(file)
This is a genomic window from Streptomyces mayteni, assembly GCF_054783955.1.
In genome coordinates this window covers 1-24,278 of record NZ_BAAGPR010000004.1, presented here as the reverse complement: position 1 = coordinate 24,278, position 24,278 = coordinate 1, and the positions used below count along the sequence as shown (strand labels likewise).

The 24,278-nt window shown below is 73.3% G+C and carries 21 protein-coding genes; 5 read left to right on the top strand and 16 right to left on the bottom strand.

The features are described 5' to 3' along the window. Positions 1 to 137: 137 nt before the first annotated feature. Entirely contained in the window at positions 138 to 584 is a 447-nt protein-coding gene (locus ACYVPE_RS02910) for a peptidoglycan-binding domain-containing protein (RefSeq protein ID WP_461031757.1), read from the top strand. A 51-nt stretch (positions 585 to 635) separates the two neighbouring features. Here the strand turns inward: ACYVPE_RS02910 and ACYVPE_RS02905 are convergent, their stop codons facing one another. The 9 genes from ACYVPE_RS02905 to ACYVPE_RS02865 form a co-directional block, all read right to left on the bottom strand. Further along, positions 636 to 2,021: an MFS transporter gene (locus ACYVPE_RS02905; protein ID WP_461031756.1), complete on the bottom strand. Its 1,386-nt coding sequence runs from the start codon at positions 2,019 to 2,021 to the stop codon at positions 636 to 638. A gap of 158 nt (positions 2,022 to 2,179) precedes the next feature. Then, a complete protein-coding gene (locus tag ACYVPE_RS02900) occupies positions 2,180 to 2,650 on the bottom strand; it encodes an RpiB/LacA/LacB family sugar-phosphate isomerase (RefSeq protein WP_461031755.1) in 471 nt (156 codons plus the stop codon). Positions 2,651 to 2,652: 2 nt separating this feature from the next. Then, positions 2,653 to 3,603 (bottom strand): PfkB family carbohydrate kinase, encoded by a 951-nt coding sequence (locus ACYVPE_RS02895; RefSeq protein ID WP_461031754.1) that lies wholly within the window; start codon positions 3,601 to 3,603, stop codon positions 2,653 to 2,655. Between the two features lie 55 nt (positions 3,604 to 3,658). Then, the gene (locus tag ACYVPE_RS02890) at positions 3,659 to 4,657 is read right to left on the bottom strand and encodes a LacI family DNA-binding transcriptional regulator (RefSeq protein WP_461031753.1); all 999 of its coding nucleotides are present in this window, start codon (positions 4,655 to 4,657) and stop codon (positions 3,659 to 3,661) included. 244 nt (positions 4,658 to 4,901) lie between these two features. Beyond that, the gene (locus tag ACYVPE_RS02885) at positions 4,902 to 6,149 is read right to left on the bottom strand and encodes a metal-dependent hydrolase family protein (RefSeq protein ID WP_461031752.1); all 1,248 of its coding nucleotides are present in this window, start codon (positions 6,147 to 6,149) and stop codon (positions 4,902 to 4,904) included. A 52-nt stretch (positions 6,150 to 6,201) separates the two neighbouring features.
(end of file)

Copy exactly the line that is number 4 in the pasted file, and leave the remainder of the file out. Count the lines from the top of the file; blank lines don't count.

The features are described 5' to 3' along the window. Positions 1 to 137: 137 nt before the first annotated feature. Entirely contained in the window at positions 138 to 584 is a 447-nt protein-coding gene (locus ACYVPE_RS02910) for a peptidoglycan-binding domain-containing protein (RefSeq protein ID WP_461031757.1), read from the top strand. A 51-nt stretch (positions 585 to 635) separates the two neighbouring features. Here the strand turns inward: ACYVPE_RS02910 and ACYVPE_RS02905 are convergent, their stop codons facing one another. The 9 genes from ACYVPE_RS02905 to ACYVPE_RS02865 form a co-directional block, all read right to left on the bottom strand. Further along, positions 636 to 2,021: an MFS transporter gene (locus ACYVPE_RS02905; protein ID WP_461031756.1), complete on the bottom strand. Its 1,386-nt coding sequence runs from the start codon at positions 2,019 to 2,021 to the stop codon at positions 636 to 638. A gap of 158 nt (positions 2,022 to 2,179) precedes the next feature. Then, a complete protein-coding gene (locus tag ACYVPE_RS02900) occupies positions 2,180 to 2,650 on the bottom strand; it encodes an RpiB/LacA/LacB family sugar-phosphate isomerase (RefSeq protein WP_461031755.1) in 471 nt (156 codons plus the stop codon). Positions 2,651 to 2,652: 2 nt separating this feature from the next. Then, positions 2,653 to 3,603 (bottom strand): PfkB family carbohydrate kinase, encoded by a 951-nt coding sequence (locus ACYVPE_RS02895; RefSeq protein ID WP_461031754.1) that lies wholly within the window; start codon positions 3,601 to 3,603, stop codon positions 2,653 to 2,655. Between the two features lie 55 nt (positions 3,604 to 3,658). Then, the gene (locus tag ACYVPE_RS02890) at positions 3,659 to 4,657 is read right to left on the bottom strand and encodes a LacI family DNA-binding transcriptional regulator (RefSeq protein WP_461031753.1); all 999 of its coding nucleotides are present in this window, start codon (positions 4,655 to 4,657) and stop codon (positions 3,659 to 3,661) included. 244 nt (positions 4,658 to 4,901) lie between these two features. Beyond that, the gene (locus tag ACYVPE_RS02885) at positions 4,902 to 6,149 is read right to left on the bottom strand and encodes a metal-dependent hydrolase family protein (RefSeq protein ID WP_461031752.1); all 1,248 of its coding nucleotides are present in this window, start codon (positions 6,147 to 6,149) and stop codon (positions 4,902 to 4,904) included. A 52-nt stretch (positions 6,150 to 6,201) separates the two neighbouring features.